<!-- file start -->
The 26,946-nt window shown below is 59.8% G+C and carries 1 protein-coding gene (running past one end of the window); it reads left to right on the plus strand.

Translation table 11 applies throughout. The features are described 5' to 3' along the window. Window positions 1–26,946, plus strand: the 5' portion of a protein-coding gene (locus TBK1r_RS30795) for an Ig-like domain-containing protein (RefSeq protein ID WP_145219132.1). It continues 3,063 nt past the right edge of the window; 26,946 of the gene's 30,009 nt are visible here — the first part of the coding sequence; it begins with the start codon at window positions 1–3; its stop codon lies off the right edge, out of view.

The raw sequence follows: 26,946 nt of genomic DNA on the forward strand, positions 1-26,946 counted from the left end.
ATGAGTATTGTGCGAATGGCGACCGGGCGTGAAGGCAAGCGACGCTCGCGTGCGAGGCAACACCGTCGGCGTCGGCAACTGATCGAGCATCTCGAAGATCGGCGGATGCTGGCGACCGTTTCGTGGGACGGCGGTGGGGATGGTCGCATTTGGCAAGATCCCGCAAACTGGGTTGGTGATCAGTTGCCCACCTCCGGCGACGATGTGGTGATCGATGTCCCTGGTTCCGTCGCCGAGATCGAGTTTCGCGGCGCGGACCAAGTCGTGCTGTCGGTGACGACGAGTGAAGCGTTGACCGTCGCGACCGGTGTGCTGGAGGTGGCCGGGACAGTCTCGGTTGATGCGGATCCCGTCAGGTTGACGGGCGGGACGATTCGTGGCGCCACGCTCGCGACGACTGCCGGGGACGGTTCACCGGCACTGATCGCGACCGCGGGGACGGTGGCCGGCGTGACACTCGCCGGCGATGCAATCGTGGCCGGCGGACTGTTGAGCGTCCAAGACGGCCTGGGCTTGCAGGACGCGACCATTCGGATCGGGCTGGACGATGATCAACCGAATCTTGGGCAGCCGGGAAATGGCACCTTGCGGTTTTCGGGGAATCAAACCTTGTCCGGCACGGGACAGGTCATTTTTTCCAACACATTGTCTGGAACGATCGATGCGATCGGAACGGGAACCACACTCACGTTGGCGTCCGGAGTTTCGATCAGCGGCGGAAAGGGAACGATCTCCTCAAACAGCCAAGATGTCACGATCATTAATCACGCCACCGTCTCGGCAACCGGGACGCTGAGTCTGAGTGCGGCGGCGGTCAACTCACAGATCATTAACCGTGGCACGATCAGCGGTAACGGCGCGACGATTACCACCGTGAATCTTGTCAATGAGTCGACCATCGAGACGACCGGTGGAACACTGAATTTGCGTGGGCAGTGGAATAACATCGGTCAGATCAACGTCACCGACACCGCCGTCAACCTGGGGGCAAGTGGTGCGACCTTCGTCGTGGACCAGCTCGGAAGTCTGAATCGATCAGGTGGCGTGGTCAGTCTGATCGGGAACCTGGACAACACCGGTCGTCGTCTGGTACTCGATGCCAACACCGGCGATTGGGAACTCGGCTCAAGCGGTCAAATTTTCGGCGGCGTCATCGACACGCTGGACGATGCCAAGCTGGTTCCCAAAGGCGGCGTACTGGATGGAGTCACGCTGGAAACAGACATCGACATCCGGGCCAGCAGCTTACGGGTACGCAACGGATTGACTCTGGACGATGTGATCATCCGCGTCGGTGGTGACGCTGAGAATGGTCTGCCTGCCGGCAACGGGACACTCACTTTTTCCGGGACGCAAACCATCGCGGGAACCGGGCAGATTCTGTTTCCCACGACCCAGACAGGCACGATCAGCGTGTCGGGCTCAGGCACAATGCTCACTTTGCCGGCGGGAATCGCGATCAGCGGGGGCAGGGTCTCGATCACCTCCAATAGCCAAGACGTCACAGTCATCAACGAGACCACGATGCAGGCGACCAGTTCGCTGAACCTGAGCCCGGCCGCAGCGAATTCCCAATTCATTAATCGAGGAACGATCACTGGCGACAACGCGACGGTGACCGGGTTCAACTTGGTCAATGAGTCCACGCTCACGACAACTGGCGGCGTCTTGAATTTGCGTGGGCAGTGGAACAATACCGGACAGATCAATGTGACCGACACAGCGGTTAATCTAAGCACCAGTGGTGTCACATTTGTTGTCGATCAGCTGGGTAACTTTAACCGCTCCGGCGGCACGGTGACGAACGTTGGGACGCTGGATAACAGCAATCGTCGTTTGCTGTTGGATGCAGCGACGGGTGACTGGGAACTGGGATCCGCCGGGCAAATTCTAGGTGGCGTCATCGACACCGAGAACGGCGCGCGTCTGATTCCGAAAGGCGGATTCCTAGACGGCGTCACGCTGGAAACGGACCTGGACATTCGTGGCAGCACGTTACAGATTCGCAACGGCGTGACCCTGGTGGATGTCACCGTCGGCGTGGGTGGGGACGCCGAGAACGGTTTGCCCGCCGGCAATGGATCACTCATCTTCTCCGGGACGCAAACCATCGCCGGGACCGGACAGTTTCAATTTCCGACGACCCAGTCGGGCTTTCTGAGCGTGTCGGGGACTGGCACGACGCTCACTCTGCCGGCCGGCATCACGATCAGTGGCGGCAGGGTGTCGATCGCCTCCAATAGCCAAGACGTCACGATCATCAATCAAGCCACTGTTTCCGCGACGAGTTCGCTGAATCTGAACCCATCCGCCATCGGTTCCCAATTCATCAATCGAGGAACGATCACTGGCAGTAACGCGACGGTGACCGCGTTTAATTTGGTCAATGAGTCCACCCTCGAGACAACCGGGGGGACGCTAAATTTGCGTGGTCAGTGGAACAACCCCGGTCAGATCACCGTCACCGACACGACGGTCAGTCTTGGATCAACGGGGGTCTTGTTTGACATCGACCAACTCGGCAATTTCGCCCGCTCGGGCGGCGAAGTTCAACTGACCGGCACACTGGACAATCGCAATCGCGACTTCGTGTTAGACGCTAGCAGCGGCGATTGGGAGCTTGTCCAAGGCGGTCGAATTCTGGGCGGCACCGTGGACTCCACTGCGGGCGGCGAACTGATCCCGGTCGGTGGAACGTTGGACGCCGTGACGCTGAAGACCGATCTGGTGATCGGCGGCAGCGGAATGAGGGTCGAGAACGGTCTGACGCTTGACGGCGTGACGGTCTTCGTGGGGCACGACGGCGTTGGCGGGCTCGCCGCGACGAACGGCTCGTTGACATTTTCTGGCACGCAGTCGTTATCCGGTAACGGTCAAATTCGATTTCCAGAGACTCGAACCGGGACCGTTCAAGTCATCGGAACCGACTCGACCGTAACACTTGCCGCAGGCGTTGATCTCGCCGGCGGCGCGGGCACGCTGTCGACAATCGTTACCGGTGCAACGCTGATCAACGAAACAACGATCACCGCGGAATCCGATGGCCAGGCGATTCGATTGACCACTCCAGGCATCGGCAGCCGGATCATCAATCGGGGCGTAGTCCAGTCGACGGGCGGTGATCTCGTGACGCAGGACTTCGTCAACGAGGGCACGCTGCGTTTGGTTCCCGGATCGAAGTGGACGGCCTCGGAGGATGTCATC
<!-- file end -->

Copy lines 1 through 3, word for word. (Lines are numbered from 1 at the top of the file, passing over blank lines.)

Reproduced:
The 26,946-nt window shown below is 59.8% G+C and carries 1 protein-coding gene (running past one end of the window); it reads left to right on the plus strand.

Translation table 11 applies throughout. The features are described 5' to 3' along the window. Window positions 1–26,946, plus strand: the 5' portion of a protein-coding gene (locus TBK1r_RS30795) for an Ig-like domain-containing protein (RefSeq protein ID WP_145219132.1). It continues 3,063 nt past the right edge of the window; 26,946 of the gene's 30,009 nt are visible here — the first part of the coding sequence; it begins with the start codon at window positions 1–3; its stop codon lies off the right edge, out of view.

The raw sequence follows: 26,946 nt of genomic DNA on the forward strand, positions 1-26,946 counted from the left end.